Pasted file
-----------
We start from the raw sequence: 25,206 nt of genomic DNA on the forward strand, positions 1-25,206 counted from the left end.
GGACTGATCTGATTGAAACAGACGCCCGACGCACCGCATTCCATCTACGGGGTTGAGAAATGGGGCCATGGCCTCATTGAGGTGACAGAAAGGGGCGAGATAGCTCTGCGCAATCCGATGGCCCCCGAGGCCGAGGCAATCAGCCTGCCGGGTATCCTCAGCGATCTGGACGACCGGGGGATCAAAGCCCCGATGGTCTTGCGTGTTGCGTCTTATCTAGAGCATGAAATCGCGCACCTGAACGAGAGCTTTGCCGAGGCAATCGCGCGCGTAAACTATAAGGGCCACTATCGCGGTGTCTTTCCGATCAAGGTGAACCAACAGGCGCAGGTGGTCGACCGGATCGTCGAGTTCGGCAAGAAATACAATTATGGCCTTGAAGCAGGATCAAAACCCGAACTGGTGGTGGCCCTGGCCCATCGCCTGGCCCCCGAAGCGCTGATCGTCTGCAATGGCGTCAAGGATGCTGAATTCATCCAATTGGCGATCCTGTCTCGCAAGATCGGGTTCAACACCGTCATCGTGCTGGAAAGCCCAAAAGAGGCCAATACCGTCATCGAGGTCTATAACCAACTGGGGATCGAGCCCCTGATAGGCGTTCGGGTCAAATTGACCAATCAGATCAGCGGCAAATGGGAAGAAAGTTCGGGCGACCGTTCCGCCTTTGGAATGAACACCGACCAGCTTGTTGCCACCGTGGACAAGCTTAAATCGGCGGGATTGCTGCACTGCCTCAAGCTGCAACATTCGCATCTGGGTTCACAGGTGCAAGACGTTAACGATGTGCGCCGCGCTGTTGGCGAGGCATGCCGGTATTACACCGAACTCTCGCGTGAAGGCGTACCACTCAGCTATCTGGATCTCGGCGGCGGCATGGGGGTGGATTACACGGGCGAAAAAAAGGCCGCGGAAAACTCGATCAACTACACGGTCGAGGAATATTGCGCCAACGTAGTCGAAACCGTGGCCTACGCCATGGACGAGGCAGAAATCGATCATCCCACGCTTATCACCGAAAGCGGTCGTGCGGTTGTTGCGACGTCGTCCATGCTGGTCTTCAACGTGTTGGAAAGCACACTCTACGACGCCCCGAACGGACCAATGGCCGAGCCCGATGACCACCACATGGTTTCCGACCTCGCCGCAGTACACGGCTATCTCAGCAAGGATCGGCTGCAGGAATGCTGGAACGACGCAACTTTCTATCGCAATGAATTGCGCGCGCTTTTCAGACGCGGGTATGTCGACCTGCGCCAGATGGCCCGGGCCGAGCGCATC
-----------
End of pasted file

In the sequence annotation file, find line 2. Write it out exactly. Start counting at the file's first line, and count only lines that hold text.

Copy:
GGACTGATCTGATTGAAACAGACGCCCGACGCACCGCATTCCATCTACGGGGTTGAGAAATGGGGCCATGGCCTCATTGAGGTGACAGAAAGGGGCGAGATAGCTCTGCGCAATCCGATGGCCCCCGAGGCCGAGGCAATCAGCCTGCCGGGTATCCTCAGCGATCTGGACGACCGGGGGATCAAAGCCCCGATGGTCTTGCGTGTTGCGTCTTATCTAGAGCATGAAATCGCGCACCTGAACGAGAGCTTTGCCGAGGCAATCGCGCGCGTAAACTATAAGGGCCACTATCGCGGTGTCTTTCCGATCAAGGTGAACCAACAGGCGCAGGTGGTCGACCGGATCGTCGAGTTCGGCAAGAAATACAATTATGGCCTTGAAGCAGGATCAAAACCCGAACTGGTGGTGGCCCTGGCCCATCGCCTGGCCCCCGAAGCGCTGATCGTCTGCAATGGCGTCAAGGATGCTGAATTCATCCAATTGGCGATCCTGTCTCGCAAGATCGGGTTCAACACCGTCATCGTGCTGGAAAGCCCAAAAGAGGCCAATACCGTCATCGAGGTCTATAACCAACTGGGGATCGAGCCCCTGATAGGCGTTCGGGTCAAATTGACCAATCAGATCAGCGGCAAATGGGAAGAAAGTTCGGGCGACCGTTCCGCCTTTGGAATGAACACCGACCAGCTTGTTGCCACCGTGGACAAGCTTAAATCGGCGGGATTGCTGCACTGCCTCAAGCTGCAACATTCGCATCTGGGTTCACAGGTGCAAGACGTTAACGATGTGCGCCGCGCTGTTGGCGAGGCATGCCGGTATTACACCGAACTCTCGCGTGAAGGCGTACCACTCAGCTATCTGGATCTCGGCGGCGGCATGGGGGTGGATTACACGGGCGAAAAAAAGGCCGCGGAAAACTCGATCAACTACACGGTCGAGGAATATTGCGCCAACGTAGTCGAAACCGTGGCCTACGCCATGGACGAGGCAGAAATCGATCATCCCACGCTTATCACCGAAAGCGGTCGTGCGGTTGTTGCGACGTCGTCCATGCTGGTCTTCAACGTGTTGGAAAGCACACTCTACGACGCCCCGAACGGACCAATGGCCGAGCCCGATGACCACCACATGGTTTCCGACCTCGCCGCAGTACACGGCTATCTCAGCAAGGATCGGCTGCAGGAATGCTGGAACGACGCAACTTTCTATCGCAATGAATTGCGCGCGCTTTTCAGACGCGGGTATGTCGACCTGCGCCAGATGGCCCGGGCCGAGCGCATC